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To complement the MASSAGE Magazine article, "A Labor of Love: A Massage Doula Specialty Benefits Mothers and Babies," by Judith Koch, in the March 2011 issue. Article summary: A growing number of massage therapists have found an exciting way to enhance their practices and take part in one of the most miraculous events known to humankind by becoming doulas.
by Rick Morgan, C.M.T
When you're working with the pregnancy demographic, you aren't just marketing to pregnant women. At least 50 percent of the time, it is the expectant father who first sends the client to you. Therefore, you want to aim much of your pregnancy massage marketing to him.
Why is this? Because dad wants to do something—anything—to help his pregnant wife feel better. He also wants to protect her as best he can. So he will look for the best pregnancy massage practice, and he will check credentials and references.
The following four tips will help your marketing and branding reflect your expertise and professionalism.
Tip 1: Become a pregnancy massage expert. If you really want to work with pregnant clients, invest in advanced training and credentials. This is one of the few course areas that is truly a good return on investment when marketed correctly. Husbands and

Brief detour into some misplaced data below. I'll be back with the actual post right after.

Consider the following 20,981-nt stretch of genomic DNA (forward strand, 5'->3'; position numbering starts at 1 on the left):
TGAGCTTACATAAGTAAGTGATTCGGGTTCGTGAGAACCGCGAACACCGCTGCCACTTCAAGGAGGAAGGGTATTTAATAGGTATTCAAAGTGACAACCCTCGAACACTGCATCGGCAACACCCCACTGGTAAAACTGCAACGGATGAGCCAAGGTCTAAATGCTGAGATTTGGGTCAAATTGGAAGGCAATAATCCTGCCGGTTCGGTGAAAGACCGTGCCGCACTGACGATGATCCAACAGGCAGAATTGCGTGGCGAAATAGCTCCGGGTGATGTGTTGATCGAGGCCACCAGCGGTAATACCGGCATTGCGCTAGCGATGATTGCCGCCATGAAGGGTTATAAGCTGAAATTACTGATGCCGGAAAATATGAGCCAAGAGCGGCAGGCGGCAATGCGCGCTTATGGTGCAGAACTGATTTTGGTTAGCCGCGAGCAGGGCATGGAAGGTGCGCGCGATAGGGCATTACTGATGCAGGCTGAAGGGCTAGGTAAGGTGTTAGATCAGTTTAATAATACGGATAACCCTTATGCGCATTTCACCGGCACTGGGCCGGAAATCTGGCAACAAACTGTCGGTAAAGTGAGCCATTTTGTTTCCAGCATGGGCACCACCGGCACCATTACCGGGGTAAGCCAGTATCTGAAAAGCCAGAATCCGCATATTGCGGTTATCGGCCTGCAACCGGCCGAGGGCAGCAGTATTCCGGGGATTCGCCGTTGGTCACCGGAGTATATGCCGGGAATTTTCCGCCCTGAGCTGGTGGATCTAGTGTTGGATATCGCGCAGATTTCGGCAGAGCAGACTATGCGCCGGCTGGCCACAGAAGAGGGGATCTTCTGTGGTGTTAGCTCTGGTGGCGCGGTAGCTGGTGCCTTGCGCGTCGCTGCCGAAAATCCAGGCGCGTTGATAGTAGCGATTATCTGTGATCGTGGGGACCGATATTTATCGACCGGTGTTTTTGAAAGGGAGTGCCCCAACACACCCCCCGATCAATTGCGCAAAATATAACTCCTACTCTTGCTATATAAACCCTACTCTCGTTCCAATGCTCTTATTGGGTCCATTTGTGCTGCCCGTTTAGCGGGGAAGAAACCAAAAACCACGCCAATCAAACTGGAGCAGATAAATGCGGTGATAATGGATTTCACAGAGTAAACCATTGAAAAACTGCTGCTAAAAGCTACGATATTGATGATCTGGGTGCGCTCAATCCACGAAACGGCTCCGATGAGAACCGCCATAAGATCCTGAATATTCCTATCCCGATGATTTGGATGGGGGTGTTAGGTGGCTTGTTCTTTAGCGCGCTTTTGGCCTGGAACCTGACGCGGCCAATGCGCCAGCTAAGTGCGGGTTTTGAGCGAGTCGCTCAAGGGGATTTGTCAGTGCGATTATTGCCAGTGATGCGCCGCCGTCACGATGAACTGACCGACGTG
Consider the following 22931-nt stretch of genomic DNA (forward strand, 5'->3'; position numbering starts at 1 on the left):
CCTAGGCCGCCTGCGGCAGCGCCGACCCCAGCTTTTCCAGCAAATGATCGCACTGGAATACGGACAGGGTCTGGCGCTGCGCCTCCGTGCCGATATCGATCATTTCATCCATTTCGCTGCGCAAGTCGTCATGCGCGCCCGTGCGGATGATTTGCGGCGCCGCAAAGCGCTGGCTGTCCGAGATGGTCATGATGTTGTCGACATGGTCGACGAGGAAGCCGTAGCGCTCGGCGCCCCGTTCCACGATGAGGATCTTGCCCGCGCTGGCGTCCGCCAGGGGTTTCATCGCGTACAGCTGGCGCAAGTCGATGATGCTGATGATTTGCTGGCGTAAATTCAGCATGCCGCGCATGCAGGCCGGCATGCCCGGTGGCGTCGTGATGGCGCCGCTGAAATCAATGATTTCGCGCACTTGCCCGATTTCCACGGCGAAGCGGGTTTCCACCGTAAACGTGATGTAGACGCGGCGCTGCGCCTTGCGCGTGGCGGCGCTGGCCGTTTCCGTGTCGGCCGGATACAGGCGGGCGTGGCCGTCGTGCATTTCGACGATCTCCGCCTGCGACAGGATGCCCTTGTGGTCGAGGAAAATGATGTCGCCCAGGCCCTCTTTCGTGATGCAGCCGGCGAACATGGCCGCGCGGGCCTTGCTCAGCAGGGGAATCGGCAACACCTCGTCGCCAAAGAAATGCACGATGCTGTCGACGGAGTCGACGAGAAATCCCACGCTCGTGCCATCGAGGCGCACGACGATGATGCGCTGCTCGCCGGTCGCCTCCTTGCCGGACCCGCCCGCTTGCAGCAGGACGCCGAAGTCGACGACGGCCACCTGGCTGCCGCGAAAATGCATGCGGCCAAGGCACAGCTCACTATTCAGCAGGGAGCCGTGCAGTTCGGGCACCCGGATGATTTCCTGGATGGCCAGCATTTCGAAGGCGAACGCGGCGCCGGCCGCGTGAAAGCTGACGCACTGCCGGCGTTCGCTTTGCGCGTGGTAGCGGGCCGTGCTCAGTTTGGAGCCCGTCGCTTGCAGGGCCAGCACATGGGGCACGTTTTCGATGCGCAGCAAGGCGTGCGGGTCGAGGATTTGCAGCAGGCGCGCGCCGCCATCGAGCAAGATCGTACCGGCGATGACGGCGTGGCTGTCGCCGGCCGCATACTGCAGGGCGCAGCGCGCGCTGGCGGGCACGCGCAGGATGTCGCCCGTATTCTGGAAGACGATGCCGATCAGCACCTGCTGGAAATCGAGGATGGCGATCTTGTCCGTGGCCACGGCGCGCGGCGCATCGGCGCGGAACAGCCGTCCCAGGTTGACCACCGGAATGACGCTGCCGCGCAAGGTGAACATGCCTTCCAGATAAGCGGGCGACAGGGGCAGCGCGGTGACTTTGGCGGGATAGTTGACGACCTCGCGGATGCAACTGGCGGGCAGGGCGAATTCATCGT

Tip 2: Limit your menu of services. Think about whether your list of services makes you appear as a dedicated specialist in pregnancy massage, or a "jack of all trades." Limit your services to three to five items; any more and you look scattered. Get rid of deep tissue, sports, pain relief and Swedish as separate offerings and put them under one "therapeutic massage" heading.
Tip 3: Create professional marketing materials. This is tough if you don't have the budget to hire professionals. But putting handmade fliers on windshields is not going to inspire confidence. Fortunately, there are great low-cost, website templates and online sources for low-cost, but professional brochures and business cards. Invest in them. It's worth it.
Tip 4: Remember your target audience. These are educated consumers. Make sure your marketing speaks not only to the expectant mom, but also dad. Make him feel like he's putting mom in good hands.
Rick Morgan, C.M.T., is founder of the American Pregnancy Massage Association (http://americanpregnancymassage.org/) and owns the Pregnancy Massage Center Herndon, Virginia. He teaches business marketing at AKS School of Massage in Herndon.